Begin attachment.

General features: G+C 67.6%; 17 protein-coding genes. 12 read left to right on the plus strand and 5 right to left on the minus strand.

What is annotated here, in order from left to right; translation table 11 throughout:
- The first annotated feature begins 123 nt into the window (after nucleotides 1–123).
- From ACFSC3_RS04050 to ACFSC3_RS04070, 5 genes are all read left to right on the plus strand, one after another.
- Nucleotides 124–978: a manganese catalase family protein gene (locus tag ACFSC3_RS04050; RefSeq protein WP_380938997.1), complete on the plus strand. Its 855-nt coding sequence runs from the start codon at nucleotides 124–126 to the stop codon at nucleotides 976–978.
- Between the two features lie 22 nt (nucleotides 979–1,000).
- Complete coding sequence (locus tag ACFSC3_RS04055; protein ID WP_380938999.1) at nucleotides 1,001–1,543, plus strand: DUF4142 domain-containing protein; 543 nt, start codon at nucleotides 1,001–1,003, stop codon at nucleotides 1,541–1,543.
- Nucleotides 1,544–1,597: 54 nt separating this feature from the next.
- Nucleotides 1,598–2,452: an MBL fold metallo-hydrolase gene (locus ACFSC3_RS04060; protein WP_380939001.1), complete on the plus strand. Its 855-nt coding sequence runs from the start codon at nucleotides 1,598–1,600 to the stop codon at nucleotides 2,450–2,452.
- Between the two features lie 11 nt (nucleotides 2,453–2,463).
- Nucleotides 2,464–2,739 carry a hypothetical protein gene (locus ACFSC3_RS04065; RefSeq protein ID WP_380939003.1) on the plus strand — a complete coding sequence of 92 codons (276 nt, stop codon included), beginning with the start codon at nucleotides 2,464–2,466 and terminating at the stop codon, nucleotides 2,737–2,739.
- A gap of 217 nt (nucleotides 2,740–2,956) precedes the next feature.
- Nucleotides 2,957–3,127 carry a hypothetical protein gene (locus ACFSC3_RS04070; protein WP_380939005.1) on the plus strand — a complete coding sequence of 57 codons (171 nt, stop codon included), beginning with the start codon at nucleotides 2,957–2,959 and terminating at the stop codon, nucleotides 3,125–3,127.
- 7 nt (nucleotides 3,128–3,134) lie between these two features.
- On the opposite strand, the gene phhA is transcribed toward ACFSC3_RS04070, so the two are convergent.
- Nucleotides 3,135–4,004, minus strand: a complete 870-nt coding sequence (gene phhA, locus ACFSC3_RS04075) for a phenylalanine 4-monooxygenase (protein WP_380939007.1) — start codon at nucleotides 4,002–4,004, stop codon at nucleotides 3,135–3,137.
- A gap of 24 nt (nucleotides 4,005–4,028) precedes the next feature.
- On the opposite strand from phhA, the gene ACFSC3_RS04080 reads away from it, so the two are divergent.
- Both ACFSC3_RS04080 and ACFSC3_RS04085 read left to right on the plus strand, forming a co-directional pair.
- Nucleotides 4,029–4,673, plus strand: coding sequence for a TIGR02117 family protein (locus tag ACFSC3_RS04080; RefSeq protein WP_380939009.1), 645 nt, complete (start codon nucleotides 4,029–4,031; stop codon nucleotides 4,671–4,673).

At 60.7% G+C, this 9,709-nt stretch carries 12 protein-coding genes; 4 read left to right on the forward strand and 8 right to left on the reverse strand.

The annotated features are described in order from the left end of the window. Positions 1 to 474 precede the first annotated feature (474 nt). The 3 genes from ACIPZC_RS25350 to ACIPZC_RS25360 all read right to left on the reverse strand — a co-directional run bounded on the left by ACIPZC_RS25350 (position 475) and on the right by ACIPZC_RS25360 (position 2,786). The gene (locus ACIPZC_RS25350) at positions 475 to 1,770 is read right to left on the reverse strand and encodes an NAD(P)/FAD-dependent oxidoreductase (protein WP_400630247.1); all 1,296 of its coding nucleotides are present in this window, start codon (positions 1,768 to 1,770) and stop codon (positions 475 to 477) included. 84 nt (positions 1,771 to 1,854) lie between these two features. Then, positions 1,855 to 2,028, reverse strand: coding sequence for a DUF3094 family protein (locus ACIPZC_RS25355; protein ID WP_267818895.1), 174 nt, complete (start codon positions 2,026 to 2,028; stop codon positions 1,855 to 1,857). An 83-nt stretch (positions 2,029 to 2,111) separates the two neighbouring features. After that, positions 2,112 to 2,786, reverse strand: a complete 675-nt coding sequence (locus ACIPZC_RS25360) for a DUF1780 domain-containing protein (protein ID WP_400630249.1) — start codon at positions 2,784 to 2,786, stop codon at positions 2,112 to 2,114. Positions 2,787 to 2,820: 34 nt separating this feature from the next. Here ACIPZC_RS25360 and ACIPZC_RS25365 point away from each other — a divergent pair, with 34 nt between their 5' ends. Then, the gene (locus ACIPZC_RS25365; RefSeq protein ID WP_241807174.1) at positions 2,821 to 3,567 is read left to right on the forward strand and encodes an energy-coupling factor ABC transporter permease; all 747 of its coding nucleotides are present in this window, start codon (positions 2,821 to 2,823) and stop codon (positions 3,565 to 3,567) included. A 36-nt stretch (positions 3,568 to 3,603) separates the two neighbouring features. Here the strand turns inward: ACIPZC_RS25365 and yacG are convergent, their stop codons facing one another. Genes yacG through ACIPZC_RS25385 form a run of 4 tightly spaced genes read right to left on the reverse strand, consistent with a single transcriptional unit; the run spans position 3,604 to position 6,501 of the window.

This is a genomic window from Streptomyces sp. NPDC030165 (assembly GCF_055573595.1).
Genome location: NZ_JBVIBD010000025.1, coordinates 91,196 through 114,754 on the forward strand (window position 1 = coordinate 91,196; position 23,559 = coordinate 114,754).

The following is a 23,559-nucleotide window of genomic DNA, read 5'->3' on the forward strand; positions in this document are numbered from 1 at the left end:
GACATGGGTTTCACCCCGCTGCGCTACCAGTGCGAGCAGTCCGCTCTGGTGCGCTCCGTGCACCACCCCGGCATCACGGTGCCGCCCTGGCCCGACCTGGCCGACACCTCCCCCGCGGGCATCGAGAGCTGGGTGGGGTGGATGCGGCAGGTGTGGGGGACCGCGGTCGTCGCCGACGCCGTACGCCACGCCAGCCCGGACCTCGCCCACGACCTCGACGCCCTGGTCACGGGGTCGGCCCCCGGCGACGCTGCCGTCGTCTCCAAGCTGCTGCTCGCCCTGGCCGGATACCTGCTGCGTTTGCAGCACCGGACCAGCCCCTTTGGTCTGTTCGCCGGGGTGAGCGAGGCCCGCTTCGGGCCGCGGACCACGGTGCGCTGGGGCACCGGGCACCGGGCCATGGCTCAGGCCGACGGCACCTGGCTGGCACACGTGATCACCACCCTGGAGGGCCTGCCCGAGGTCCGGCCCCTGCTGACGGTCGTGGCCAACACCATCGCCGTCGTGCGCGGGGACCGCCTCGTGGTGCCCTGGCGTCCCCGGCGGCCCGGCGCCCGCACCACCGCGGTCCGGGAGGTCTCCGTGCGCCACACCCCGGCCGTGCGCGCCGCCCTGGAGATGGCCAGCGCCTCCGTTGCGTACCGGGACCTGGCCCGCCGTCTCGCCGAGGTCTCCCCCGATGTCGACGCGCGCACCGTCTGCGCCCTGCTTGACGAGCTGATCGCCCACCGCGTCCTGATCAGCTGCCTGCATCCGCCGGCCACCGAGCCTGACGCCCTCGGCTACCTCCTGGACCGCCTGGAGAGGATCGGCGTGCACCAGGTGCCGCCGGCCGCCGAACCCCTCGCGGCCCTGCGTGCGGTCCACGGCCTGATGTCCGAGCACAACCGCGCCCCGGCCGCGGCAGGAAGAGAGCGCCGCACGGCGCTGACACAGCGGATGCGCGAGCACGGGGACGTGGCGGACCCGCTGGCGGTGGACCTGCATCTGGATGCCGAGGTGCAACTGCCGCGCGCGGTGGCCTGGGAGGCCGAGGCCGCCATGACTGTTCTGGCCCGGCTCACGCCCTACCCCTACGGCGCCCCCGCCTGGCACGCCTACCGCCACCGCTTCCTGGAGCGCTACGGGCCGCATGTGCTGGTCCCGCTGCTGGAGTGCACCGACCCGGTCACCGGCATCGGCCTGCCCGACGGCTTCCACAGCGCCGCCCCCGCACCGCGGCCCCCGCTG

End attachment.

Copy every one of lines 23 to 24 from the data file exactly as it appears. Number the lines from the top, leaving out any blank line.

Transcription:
This is a genomic window from Streptomyces sp. NPDC030165 (assembly GCF_055573595.1).
Genome location: NZ_JBVIBD010000025.1, coordinates 91,196 through 114,754 on the forward strand (window position 1 = coordinate 91,196; position 23,559 = coordinate 114,754).